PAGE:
Yesterday I measured out a base, then decided where the shop would sit. After that I could draw guidelines for the road and side pavements. And then figure out what materials to use for both, clay, filler or wood? All have their plus points and drawbacks, filler takes time to dry, and then you need to get the mix right. Air dried clay is easier, but has to be rolled out... wood...
Which is why I turned my attention to the roof. I chose to make my own tiles. This meant cutting a lot of strips of good quality paper, 1cm wide, and then marking 0.5 cm segments, then using the tweezer scissors, making cuts part way up. Very time consuming, VERY time consuming! Nearly drove me mad, far more fiddly than for a full size dolls house. But I did persevere, and as you can see, it paid off. It did take me all afternoon to complete the rear and side rooves. The small roof was giving me a few problems, it kept sliding out of position, so I cut a small piece of wood and used that to act as a stabiliser.
Then I moved back to the base, I'd decided to make the road from the clay. I rolled out a large chunk of clay to fit the base, and put a good layer of PVA on the base before laying the clay onto it. Next task was to mark out the cobblestones, then to leave the clay for an hour or so to partly dry. I cut two pieces of balsa wood to act as pavements either side of the shop. I'm kind of experimenting with different types of material to see what works best. The balsa is a soft wood, so I was able to carve in the paving stones, first using a pencil, then a pokey tool.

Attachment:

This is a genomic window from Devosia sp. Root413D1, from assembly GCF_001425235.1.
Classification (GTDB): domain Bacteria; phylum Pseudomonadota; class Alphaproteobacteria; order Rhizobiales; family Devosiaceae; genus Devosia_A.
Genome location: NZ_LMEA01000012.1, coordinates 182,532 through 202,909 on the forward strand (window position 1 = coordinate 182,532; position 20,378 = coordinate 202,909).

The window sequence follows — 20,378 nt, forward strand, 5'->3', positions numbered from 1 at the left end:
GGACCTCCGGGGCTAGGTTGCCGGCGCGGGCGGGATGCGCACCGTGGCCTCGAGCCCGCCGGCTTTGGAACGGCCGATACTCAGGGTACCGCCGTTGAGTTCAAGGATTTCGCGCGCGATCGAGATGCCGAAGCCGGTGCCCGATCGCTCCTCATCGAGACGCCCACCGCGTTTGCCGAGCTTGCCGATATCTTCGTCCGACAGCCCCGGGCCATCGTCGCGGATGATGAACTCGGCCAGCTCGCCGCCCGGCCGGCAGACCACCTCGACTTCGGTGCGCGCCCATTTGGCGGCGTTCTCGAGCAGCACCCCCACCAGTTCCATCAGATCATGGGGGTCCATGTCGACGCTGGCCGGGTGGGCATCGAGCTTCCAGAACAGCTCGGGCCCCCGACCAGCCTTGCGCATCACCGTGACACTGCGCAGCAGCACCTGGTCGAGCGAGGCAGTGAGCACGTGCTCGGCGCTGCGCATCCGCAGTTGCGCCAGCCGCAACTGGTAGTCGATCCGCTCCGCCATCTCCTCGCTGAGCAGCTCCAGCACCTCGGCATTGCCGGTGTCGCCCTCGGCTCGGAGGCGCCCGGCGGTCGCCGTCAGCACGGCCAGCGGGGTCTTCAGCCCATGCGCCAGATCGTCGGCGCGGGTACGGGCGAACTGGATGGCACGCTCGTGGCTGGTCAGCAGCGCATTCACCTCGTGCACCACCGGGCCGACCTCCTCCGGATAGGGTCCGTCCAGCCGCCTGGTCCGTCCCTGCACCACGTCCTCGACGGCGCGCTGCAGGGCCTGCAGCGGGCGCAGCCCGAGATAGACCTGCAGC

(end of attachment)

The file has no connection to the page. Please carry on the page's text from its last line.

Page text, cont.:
I cut out the Cottage Stores sign, I felt it would be better to leave some white around the sign to have it stand out. It was glued on with PVA and given a coat of the same glue over the top.
A busy time today, and yesterday, yet also satisfying. I'm now glad I made my own tiles, it proved to me that I can. I know I need to use a good quality paper or a thin piece of card, anything too thick doesn't work. I'm also learning about paint, I was making the mistake of adding too much water to the paint, so it was making the window frames too soggy. This time around I just wet the brush, and I got a much better result. It also helps to have a variety of brushes, thin ones, and the stippling brushes are exceptionally useful.
Tomorrow, more painting! The road, pavements and the roof. This has been a quick project, never expected it to be, but I didn't use the sand and PVA for the render, which would have taken time to dry. I'm happy with the sandpaper effect, I guess if I wanted wonky walls then some sand, or fine ballast with filler would work well.
All for today...